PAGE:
Marginally Helpful Preacher Metaphors – Part 3

We have thought about the preacher as a video painter, and as a gallery guide.  Here’s the third in my list:

A Quirky Detective – When you are preaching epistles it may be helpful to think of yourself as a quirky detective.  You might be thinking that quirky is a strange qualifier to add, but hang in there, I have a paragraph to come up with a justification for that bit.  Epistles are powerful.  They offer a unique presentation of gospel truth and application of theology to a specific situation.  When an epistle does its work, it can really work in the heart and mind of a listener.  So what is the preacher to do?  Are we supposed to ignore the contextual features and offer sterilized theological argumentation using a blend of biblical and theologically loaded terminology?  Or are we supposed to hold out the epistle in all its uniqueness, helping listeners to see how the letter was designed to change lives then, and consequently, watch them feel the force of it now?  A good preacher of epistles ignites the imagination, clarifies the thinking of the writer, demonstrates its compelling relevance to today, and allows the text to do what the text was inspired and designed to do.  A detective holds up something as apparently insignificant as a piece of mail and shows how it unlocks and clarifies a real life (and death) situation.  And since people might expect an epistle to be just another boring letter, it probably doesn’t hurt to be a bit quirky too (all the best TV detectives are a little bit unique!)  There is more to preaching epistle than that, but there shouldn’t be less.

As before, feel free to add your own metaphors in the comments and I might develop some (giving credit).


Feel the Force: Discourse

This is where we sometimes struggle the most.  When preaching the epistles (less so the speeches of Joshua, Jesus, etc.), we can easily fall into logical information transfer and presentation of facts.  But the fact is that all discourse is set in a narrative context.  How do we make sure listeners feel the force of the discourse sections of Scripture, especially the epistles?

1. Be sure to set the scene contextually – the text is a glimpse into a narrative. It is when we treat the epistles as timeless statements or creeds, rather than letters, that we lose sight of the specific situations that sparked their composition in the first place.  Help people to feel the emotion of Paul writing his last letter to Timothy, or his anger at the corrupting of the gospel in Galatia, or his connection with the Philippian church, or his passion for the unity of the churches in Rome.  It takes effort and skill to effectively set a text in its historical context, but it must be done for listeners to really feel the force of the text.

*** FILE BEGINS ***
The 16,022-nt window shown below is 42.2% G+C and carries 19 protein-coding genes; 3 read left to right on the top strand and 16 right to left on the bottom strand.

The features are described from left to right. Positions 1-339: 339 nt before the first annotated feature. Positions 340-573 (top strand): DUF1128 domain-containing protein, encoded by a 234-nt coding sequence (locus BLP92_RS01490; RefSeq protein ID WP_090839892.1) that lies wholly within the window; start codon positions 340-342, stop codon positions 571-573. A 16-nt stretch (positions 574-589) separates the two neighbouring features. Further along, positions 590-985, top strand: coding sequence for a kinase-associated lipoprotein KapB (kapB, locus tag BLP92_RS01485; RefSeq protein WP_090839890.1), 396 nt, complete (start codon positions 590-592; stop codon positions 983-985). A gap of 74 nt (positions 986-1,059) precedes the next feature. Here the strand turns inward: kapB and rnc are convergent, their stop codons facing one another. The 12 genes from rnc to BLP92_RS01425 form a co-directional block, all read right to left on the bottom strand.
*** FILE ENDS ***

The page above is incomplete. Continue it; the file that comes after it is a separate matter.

2. Consider how to appropriately target the message to the listeners. If we are facing similar problems today, then perhaps the text can be preached with a sense of directness, rather than held at arms length as an exhibit from the ancient world.  Perhaps the Galatian error hasn’t been introduced in your church (although perhaps contemporary churchgoers are closer to that than we’d like to think!)  So if the original purpose and thrust doesn’t quite fit, would it work to imagine how it might and then preach directly?  Somehow we need to hear what God is saying to us, now.

3. Build on the imagery included in the text. The epistles are not pure logical argumentation.  They regularly refer to people, incidents, imagery, examples, rhetorical devices, etc.  As a preacher we can build on these to make sure our preaching of that text is not mere lecturing on the facts with tacked on application.  Most texts are far richer in imagery or wordplay than we tend to think.  Not only in poetry and narrative, but also in the epistles, the text will often yield plenty of “illustrative” material if we observe carefully!

4. Build a sense of progression into the structure. How easy it is to simply produce a parallel set of points that do not build, do not progress, do not intrigue and do not pack a punch.  A good outline is not only somewhat symmetrical (and not always that), but reflects the progression and punch of the text.

As we preach the text, let’s make it our goal to help listeners to feel the force of the text.  Understand it, yes.  Apply it, yes.  But more than that, feel it (for when the force of the text is felt, understanding and application will increase!)